Environmental Services Program (ESP)

 

The Environmental Services Program (ESP) was a sixty-four month program funded by the United States Agency for International Development (USAID) and implemented under the leadership of Development Alternatives, Inc. (DAI). ESP works with government, the private sector, NGOs, community groups, and other stakeholders to improve the management of water resources and expand access to safe water by strengthening watershed management and delivery of key environmental services, including clean water supply, wastewater collection and treatment, and solid waste management.

ESP provides technical assistance and related services to impact USAID’s Strategic Objective No. 2, Higher Quality Basic Human Services Utilized (BHS). BHS focuses on the interdependence of health and the environment and their impact on health outcomes. To achieve this, USAID strives to increase access and utilization of key health and environmental services, particularly to users currently underserved or not served at all. Central to the program includes a coordinated, collaborative, and integrated approach involving all of the programs of the Basic Human Services Office of USAID.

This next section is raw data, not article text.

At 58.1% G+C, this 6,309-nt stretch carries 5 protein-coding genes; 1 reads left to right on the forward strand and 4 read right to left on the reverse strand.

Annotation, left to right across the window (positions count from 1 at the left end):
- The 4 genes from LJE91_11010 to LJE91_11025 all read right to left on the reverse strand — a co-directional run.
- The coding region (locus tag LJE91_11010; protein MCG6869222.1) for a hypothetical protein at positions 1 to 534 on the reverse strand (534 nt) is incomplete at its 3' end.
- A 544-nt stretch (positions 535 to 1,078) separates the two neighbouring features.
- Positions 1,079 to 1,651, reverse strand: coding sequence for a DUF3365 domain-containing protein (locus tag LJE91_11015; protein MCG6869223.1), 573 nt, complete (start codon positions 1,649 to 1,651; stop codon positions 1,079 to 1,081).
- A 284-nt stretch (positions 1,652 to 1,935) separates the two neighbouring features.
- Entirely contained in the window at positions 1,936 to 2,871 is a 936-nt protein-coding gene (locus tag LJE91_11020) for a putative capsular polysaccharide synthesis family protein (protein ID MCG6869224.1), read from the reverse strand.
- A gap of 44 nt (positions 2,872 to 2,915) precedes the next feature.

In order to more effectively impact the success rate of BHS programs, strong efforts are made to ensure as much synergy within the program as possible. The ESP project is committed to working closely with and in parallel to other relevant USAID programs such as, but not limited to, the Health Services Program (HSP); the Community-Based Influenza Control (CBAIC) project; the Safe Water Systems (SWS) or Aman Tirta program; and the Orangutan Conservation Support Program (OCSP) as well as partners from other donorfunded projects including, but not limited to, the World Bank and Asia Development Bank (ADB).